Uli Sigg | Try to See the Good Art, and the Bad

© Uli Sigg. Photo by Christian Scholz

In the contemporary art world, Uli Sigg is known to almost all as the one who has comprehensively collected the ‘entirety’ of Chinese contemporary art. In the documentary The Chinese Lives of Uli Sigg, renowned pianist Lang Lang described him as “the mentor of Chinese artists”. From the first time he set foot in China, this 1946-born Swiss businessman has been analyzing the complexity of China’s rapidly changing society through his collection of art with great vision.

From Businessmen, Diplomats to Collectors

Near Lake Lucerne, on a small island with history dating back to the Stone Age, stands a 17th century castle. Upon entering and going up the time-ridden stairs, paintings by Chinese artist Zhou Tiehai emerge in sight, quite a contrast as in such historic mansions you would normally expect to see ancestral portraits from past centuries. In fact, more than 100 contemporary art pieces from China have been arranged inside, creating a unique echo and dialogue with the ancient building. And here we have, the home of Uli Sigg.

© Uli Sigg, Mahjong, 2005. Courtesy of the artist

In 1979, Uli Sigg came to China as a businessman. At a time when the Western world was full of doubt about this country, Sigg was busy preparing for the setup of Schindler, China’s first joint venture. There were many difficulties in the process, but Sigg had a strong and unalterable belief in the future of China. This memorable experience also made him more consciously aware and wanted to know more about China’s growth. Chinese contemporary art, which originated in the late 1970s, became his best approach. After 1989, Sigg decided to systematically build his own collection. In 1995, he returned to China as the Swiss ambassador for China, North Korea and Mongolia. It was said that the first thing after he took office was to replace all the craft decorations with Chinese contemporary art works.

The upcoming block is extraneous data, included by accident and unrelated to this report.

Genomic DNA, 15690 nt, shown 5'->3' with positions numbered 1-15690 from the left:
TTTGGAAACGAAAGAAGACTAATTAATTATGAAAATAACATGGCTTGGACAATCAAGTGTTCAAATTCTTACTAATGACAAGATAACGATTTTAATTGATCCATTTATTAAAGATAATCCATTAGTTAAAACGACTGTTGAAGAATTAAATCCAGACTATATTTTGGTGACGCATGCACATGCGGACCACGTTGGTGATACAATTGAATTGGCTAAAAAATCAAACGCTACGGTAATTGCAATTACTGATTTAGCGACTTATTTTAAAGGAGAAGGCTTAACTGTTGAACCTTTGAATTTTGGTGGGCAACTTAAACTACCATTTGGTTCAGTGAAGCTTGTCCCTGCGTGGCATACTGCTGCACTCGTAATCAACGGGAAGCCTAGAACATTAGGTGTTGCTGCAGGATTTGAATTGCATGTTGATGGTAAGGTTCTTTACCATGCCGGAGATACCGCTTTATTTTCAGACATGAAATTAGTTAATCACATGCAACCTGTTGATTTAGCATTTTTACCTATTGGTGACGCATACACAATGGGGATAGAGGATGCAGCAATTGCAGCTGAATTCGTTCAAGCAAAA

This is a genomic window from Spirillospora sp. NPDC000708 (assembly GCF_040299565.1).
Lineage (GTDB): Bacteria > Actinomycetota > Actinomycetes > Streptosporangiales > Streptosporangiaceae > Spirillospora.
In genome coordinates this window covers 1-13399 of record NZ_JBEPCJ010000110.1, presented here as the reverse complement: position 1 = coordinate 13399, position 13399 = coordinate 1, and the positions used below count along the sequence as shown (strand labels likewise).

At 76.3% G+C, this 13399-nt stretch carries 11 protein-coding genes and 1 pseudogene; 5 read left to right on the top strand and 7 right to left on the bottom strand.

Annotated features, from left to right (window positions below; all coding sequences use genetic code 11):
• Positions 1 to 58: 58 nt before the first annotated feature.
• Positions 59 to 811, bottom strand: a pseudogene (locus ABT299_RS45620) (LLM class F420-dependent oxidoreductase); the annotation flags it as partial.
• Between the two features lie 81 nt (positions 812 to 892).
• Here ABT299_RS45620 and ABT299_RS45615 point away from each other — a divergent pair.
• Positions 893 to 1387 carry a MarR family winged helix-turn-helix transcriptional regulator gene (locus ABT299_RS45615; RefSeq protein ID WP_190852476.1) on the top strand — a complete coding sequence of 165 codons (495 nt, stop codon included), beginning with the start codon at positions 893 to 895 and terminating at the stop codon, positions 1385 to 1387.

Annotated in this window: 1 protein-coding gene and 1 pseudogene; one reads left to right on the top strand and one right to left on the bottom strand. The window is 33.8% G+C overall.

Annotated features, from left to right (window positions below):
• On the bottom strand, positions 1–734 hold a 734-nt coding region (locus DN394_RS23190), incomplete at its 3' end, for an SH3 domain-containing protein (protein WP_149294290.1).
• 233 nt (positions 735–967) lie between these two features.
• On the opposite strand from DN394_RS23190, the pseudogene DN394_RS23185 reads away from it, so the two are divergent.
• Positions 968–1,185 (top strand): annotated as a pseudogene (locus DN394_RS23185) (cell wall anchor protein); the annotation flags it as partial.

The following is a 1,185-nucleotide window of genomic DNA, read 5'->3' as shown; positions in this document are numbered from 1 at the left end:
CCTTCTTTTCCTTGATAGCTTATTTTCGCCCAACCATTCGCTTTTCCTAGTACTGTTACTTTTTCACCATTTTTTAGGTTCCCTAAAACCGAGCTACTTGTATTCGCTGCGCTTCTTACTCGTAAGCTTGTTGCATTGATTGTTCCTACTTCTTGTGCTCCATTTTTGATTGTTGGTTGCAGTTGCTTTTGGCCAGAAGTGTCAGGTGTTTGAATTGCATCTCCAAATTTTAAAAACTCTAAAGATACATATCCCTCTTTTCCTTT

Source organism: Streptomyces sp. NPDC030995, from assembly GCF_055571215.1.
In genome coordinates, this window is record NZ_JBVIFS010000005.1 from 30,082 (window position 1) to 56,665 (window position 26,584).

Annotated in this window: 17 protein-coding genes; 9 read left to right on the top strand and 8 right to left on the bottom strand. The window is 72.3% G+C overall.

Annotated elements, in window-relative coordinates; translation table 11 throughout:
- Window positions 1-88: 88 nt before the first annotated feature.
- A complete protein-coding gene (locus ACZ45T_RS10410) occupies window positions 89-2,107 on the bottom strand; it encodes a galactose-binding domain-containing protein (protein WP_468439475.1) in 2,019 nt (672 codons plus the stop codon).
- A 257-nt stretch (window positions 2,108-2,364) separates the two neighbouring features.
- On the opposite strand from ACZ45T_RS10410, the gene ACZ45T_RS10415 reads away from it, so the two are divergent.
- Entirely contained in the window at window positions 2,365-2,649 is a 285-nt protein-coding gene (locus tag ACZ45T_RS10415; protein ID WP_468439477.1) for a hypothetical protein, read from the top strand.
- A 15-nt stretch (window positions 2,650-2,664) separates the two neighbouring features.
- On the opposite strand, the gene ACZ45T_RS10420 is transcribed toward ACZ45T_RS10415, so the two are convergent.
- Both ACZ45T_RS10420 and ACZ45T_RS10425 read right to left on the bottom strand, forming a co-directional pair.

© Uli Sigg, Mahjong, 2005. Courtesy of the artist

The Sigg Collection and its Chinese Characteristics

In 2005, the Kunstmuseum Bern in Switzerland exhibited Mahjong: Contemporary Chinese Art from the Sigg Collection, which resulted in an unprecedented sensation. It was regarded by the European art scene as the “Bible of Chinese Contemporary Art”. The artworks spanned for more than 25 years in time and varied in multiple media including painting, sculpture, photography, calligraphy, video and performances. The selection profoundly reflected the ideology and social changes of contemporary China after the reform and opening up. In fact, Mahjong could be considered as a perfect annotation of the nature of Sigg’s collection, namely how to effectively gather artworks under a logical framework and give it transcendence value and meaning. For Sigg, this logical framework is a story that begins with the roots of Chinese contemporary art and continues to develop through the past decade.

As a consultant to many internationally renowned art institutions including MoMA (New York), Museum GUIMET (Paris) and Tate Modern (London) etc., Sigg has always believed that collecting is not only a purchase behavior, but a refined representation of a collectors’ vision, intuition, ability, and strategy. Once in an interview, he put it in a direct metaphor: “For example, it is not a string of pearl on a necklace, but should be a net of pearls.” In June 2012, according to the agreement of partial donation and partial acquisition, M+ purchased 47 pieces of Chinese contemporary art from Sigg’s personal collection at a price far below market standard. At the same time Sigg announced that he would contribute another 1463 pieces to M+. Finally, as a result, the public can truly have an understanding of the “encyclopedic” range of the Sigg Collection on Chinese contemporary art.